Skip to main content

Tampa Bay Buccaneers

Joint Practices Emphasize Situations, Communication

Camp Notes, Day 25: Practicing with the visiting Titans has given the Bucs a chance to get valuable situational reps they might not get in a game…Plus, running back roles becoming more defined, and more//

The Tampa Bay Buccaneers play their second preseason game of 2021 on Saturday night against the Tennessee Titans, and Head Coach Bruce Arians is leaning towards holding out all of his starters. The reason is simple: With two days of joint practices with those same Titans at the AdventHealth Training Center, those starters will already have plenty of competitive reps under their belts by the weekend.

And not only are those reps competitive, but they are specifically designed to produce the kind of work Arians considers most valuable right now.

"You know you're going to get all the situational work: red zone, third down, first down stuff, run-pass options," he said. "You put them in certain scenarios that sometimes never happen in a game. They ran out of offensive linemen so we missed a couple scenarios where it was 10 seconds or 16 seconds left at the end of the half or the end of the game."

For that reason, the Buccaneers and Titans wrapped up practice a bit early on Wednesday but not before they helped each other get closer to being ready for the regular season, which is now just 22 days away for the defending Super Bowl champions. The competitive periods of the practice were split onto two fields so the Bucs' offense could be battling the Titans' defense at the same time the opposite matchup was taking place.

Arians spent his time with the Bucs' offense and planned to check out how his defense fared later through the practice tape. He gave his offense a middling grade for the day – too many dropped passes was the repeated criticism – but still thought the work was very useful, particularly for those pass-catchers (and pass-droppers).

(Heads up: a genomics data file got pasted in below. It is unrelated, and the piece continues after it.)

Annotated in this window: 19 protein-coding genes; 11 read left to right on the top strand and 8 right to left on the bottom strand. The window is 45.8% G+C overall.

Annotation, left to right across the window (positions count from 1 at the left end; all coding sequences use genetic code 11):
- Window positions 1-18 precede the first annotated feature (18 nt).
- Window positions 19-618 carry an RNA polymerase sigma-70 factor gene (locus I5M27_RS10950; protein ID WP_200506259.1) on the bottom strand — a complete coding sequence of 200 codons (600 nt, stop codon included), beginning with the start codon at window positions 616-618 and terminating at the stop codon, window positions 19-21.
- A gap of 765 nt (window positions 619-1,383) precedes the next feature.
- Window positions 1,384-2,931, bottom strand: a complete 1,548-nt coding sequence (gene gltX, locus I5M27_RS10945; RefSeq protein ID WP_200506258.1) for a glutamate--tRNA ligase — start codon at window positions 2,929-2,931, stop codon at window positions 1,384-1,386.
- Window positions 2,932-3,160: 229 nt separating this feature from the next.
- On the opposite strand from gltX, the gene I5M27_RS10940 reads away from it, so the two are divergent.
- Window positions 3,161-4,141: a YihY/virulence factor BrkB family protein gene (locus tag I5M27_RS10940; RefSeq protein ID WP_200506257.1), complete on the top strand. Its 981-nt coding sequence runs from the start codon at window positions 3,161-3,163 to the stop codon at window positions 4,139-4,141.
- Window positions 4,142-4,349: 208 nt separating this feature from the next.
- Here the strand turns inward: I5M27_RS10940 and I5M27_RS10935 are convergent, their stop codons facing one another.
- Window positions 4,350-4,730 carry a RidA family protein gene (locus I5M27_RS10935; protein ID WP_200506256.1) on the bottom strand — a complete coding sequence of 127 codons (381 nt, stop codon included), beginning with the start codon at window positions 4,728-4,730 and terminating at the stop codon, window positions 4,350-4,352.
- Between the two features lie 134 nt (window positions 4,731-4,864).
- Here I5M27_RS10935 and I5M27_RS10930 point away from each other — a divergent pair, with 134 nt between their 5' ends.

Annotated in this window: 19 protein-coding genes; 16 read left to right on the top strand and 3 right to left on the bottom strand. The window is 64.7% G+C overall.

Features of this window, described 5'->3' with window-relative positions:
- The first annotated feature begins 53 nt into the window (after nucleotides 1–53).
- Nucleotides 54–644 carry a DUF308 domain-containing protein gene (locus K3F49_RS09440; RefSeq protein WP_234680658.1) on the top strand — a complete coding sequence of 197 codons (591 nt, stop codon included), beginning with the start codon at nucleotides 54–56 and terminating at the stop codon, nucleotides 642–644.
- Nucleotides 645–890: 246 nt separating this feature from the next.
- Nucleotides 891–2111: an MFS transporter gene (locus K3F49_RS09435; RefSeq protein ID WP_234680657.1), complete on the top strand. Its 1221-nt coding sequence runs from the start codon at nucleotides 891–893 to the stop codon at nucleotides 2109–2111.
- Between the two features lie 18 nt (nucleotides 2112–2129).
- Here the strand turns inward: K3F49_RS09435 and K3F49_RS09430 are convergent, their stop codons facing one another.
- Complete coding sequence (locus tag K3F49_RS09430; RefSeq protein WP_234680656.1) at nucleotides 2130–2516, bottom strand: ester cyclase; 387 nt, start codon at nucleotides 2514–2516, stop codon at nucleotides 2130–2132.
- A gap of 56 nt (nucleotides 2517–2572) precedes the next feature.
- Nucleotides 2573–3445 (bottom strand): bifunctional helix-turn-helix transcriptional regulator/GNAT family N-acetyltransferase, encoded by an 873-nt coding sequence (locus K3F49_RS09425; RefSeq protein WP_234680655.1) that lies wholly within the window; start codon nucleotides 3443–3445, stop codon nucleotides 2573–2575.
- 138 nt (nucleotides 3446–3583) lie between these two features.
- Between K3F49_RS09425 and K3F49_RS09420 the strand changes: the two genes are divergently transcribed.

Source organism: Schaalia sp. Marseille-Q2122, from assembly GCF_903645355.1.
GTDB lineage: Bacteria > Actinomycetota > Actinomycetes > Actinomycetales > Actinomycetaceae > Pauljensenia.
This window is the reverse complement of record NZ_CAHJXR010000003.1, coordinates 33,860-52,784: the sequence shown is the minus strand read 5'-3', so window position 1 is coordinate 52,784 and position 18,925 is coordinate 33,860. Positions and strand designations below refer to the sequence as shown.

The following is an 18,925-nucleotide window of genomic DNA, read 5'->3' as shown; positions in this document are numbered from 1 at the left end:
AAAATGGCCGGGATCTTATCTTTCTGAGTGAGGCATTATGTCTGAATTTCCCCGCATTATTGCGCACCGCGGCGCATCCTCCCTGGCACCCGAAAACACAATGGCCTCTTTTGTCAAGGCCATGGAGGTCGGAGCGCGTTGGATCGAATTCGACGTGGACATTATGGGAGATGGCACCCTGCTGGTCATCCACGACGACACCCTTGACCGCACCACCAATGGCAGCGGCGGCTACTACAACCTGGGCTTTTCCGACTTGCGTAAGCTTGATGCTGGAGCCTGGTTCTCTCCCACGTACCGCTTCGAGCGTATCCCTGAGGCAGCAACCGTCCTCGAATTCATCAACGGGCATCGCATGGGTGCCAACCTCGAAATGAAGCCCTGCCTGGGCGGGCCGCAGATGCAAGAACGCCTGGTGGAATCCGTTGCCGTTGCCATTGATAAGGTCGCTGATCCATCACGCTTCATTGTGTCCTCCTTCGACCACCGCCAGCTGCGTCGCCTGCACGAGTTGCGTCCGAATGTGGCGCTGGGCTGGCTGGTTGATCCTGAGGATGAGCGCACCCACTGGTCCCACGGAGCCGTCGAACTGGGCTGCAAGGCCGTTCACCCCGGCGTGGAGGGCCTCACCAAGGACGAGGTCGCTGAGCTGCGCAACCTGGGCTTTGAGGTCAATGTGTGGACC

"They're very physical guys – good press coverage, very physical," said Arians of the Titans' defensive backs, who are led by safety Kevin Byard and cornerback Janoris Jenkins. "That's exactly what you want to practice against. The quarterbacks need to see those guys working those routes, other than just fade balls. Working routes against press coverage and I thought we got a lot out of that area."

Of course, the Buccaneers work on specific situations when practicing on their own, and with great frequency. But the challenge – and potential reward – is much greater when there's an unfamiliar opponent on the other side. That's what preseason games potentially offer, but without the script to make sure certain situations arise. For instance, the Buccaneers had only one red zone drive in their opener against Cincinnati last Sunday, and it was the Bengals who got to attempt the two-minute drill at the end of each half.

"It's definitely much more realistic," said guard Ali Marpet of practicing against another team. "However you still have your scenarios, right? You have your red zone period, your third down period, so it's nice just to get a different look, a look that is a little bit less scouted so that's nice. [It's] just fast and physical, which is game-like.

View some of the photos from Buccaneers Training Camp practice vs. Tennessee at the AdventHealth Training Center.

"I mean this is nice because during preseason I feel like sometimes coaches kind of hang back with some of the pressures and some of the looks that you're going to get. I feel like during these, coaches kind of throw anything at you, and that kind of makes it a little more fun."